Two words that are very familiar to anime fans are now being seriously considered by Merriam Webster Dictionary as official additions to the English language, and yes, Senpai, they have most certainly noticed you!
— Merriam-Webster (@MerriamWebster) May 13, 2016
Senpai still hasn’t noticed us. But we’ve definitely noticed senpai. https://t.co/tl4QIgowlT
— Merriam-Webster (@MerriamWebster) May 12, 2016
Senpai has been used as terms in English for some time now, and because of this, the word are being considered as an addition to the dictionary. According to the dictionary’s official website:
In informal use, senpai (also styled as sempai) can refer to anyone whose attention you want to get—that could be someone you admire and want to be friends with or someone you’re interested in romantically.
Senpai made its first appearance in Urban Dictionary back in 2004, when a user defined it as “an upperclassman.” Other entries (a number of which mention anime and manga) have since been added; it’s defined there variously as “someone older than you,” “someone you look up to,” “mentor,” “senior,” an “older person who you adore.” There are more.
The top definition (as chosen by users) is “someone who will never notice you.”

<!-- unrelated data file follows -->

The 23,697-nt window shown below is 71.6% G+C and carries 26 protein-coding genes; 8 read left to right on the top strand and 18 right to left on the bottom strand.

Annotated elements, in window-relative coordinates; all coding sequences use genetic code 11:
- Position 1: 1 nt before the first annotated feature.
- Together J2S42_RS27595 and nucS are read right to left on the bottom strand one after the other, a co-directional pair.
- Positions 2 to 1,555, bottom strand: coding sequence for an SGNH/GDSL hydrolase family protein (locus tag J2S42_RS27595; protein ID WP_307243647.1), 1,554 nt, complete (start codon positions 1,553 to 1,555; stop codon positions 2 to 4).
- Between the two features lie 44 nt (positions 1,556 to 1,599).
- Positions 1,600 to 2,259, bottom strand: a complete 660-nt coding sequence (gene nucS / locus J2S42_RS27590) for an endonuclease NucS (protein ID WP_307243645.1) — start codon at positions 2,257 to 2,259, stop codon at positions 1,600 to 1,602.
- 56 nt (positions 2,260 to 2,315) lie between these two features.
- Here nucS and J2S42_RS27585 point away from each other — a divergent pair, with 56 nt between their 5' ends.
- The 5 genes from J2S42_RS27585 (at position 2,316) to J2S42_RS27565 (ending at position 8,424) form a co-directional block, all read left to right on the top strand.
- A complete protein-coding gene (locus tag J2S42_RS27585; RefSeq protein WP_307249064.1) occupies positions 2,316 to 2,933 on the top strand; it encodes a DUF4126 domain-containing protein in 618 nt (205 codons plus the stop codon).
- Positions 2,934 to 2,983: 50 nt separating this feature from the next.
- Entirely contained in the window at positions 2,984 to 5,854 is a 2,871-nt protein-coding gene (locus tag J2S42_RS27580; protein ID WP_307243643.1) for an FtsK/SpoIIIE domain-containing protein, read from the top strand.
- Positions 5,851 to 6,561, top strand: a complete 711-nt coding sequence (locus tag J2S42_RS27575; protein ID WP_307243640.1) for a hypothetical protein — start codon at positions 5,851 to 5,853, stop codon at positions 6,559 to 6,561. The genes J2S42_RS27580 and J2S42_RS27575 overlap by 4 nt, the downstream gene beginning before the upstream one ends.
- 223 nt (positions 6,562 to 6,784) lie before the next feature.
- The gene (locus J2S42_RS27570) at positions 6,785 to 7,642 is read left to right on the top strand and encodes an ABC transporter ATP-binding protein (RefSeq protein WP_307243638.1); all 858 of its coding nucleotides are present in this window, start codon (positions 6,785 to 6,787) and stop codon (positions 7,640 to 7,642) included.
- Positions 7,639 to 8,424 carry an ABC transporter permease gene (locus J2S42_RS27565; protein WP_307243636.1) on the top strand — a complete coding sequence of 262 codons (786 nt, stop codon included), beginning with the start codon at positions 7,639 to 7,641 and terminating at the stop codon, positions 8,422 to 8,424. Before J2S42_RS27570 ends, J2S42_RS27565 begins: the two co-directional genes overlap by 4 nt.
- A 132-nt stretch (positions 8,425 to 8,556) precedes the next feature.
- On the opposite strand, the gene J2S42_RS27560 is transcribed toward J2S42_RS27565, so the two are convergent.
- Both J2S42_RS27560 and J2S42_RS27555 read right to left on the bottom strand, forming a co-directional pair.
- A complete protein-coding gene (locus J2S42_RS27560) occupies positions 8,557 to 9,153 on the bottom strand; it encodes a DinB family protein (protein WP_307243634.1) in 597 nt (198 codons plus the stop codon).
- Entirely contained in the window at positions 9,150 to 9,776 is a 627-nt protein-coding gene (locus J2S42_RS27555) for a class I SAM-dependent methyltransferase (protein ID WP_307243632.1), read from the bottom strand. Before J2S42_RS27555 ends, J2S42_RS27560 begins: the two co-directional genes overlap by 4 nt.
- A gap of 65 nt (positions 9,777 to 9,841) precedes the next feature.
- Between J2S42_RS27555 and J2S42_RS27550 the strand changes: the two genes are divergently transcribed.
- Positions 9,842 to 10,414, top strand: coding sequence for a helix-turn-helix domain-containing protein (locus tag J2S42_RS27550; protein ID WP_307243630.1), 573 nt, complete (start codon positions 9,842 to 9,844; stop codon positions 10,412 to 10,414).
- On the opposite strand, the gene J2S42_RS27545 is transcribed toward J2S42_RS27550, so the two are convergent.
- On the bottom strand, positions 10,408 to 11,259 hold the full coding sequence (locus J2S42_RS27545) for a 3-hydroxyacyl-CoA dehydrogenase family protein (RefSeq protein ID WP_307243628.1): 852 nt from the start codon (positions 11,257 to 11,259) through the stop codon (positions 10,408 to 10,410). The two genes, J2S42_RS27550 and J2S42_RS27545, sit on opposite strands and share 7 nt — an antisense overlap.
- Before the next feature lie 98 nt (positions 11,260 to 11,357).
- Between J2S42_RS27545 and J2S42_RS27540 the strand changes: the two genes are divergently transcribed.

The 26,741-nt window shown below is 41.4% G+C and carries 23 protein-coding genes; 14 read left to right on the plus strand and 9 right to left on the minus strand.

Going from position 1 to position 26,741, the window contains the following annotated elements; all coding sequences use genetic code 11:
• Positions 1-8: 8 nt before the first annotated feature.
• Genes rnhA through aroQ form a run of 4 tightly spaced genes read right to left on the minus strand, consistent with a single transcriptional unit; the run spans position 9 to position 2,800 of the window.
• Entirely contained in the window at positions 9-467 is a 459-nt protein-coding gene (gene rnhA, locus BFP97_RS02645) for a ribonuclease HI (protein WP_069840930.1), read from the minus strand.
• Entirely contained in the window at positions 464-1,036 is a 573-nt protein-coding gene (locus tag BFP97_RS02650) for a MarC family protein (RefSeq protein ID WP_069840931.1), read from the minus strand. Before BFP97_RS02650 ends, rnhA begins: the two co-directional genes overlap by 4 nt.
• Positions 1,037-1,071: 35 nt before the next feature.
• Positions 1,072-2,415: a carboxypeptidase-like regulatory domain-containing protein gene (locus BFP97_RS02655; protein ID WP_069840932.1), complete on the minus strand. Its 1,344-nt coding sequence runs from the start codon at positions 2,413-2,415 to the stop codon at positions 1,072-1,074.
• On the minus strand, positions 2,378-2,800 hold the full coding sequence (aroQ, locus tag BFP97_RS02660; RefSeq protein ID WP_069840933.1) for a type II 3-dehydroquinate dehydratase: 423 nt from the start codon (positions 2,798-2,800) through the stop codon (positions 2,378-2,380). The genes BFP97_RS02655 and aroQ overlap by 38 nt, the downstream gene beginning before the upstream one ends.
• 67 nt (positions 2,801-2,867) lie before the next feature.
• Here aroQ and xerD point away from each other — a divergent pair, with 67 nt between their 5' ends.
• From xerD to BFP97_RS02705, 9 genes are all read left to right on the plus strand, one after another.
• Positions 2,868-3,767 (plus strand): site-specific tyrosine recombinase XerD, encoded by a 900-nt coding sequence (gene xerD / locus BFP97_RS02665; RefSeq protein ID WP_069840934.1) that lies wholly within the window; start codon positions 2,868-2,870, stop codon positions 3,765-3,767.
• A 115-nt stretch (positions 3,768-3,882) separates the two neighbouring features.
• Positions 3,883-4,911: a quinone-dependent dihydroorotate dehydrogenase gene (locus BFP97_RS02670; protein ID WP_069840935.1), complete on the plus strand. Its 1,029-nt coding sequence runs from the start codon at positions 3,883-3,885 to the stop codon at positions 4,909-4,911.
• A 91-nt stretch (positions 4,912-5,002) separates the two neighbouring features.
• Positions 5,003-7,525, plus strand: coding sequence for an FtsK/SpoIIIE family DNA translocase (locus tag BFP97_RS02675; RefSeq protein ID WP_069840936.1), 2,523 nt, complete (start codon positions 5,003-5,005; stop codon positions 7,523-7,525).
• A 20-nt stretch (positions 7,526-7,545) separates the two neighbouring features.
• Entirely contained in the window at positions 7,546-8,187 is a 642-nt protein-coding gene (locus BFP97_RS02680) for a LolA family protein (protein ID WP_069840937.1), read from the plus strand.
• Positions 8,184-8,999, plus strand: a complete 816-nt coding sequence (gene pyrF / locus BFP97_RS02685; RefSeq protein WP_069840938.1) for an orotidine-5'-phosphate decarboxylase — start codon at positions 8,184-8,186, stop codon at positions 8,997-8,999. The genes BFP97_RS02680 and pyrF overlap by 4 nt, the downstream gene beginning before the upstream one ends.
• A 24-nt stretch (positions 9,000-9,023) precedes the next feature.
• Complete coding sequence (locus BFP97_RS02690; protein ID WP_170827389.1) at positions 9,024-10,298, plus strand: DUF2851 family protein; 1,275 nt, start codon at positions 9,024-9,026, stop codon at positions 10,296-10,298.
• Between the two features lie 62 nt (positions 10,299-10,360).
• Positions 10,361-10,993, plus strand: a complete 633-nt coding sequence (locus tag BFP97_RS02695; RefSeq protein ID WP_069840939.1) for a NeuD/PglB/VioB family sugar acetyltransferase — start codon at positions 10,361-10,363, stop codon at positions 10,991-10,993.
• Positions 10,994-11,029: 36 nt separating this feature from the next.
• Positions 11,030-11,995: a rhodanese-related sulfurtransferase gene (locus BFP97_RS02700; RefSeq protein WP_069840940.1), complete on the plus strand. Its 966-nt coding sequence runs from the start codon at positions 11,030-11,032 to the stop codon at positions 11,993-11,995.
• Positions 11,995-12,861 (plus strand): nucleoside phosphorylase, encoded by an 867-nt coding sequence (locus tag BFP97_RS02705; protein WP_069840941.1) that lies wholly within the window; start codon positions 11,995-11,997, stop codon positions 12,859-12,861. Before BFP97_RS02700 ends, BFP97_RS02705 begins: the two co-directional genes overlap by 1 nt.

Which is sad, because as KnowYourMeme tells us, it’s all about getting senpai to notice you. In anime and manga, there are frequently characters trying to get the love or attention of a senpai, and phrases about being noticed by senpai have become popular catchphrases.
The website also mentioned “Kohai,” because the word always comes hand-in-hand with Senpai, right?
Ranking below a senpai is a kohai. Kohai, typically translated as “junior” or “protégé,” is often used to contrast with senpai
As of now, the word is still under consideration for the dictionary, and not yet officially added, as they are still looking into the frequency the word is being used in the language.
Senpai is not yet a fully naturalized member of the English language, as the frequent glosses of it in context demonstrate.
But senpai is real. Which we know will be reassuring to a certain set.